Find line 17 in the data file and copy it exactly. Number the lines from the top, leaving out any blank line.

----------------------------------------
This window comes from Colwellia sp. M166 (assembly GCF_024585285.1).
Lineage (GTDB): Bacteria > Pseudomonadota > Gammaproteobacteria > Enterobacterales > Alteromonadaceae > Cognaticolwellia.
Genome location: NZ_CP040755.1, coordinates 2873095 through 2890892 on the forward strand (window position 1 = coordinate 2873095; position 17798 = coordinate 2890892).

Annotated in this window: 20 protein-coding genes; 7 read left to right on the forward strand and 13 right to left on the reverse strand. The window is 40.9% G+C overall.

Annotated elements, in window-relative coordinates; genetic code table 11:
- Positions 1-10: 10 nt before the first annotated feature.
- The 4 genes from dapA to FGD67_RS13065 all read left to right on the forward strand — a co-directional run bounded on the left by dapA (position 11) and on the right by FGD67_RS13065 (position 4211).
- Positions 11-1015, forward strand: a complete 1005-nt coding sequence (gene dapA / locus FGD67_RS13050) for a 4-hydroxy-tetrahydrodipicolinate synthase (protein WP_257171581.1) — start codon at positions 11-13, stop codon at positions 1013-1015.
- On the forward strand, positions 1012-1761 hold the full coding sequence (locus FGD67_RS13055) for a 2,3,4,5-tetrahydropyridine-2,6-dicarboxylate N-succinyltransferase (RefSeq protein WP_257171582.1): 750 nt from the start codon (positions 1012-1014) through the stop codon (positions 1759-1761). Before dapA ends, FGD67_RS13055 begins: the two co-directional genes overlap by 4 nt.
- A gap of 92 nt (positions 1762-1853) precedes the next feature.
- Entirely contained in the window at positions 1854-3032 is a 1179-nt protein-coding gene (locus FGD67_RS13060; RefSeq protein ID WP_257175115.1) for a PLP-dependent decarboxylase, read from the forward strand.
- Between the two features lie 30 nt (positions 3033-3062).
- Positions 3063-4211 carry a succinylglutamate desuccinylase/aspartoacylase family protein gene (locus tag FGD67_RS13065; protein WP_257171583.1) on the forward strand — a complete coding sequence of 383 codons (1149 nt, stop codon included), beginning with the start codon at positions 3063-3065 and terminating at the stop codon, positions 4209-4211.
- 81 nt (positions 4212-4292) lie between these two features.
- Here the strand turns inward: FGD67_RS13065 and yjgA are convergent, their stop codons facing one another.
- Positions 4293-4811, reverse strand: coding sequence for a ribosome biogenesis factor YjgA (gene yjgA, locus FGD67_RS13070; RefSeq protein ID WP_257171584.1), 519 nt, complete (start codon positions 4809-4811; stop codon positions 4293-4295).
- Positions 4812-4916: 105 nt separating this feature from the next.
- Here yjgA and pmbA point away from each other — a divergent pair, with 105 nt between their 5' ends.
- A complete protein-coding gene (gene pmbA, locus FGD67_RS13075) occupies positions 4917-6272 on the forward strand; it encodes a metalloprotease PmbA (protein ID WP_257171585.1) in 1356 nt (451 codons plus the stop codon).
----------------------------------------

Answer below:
- Positions 4812-4916: 105 nt separating this feature from the next.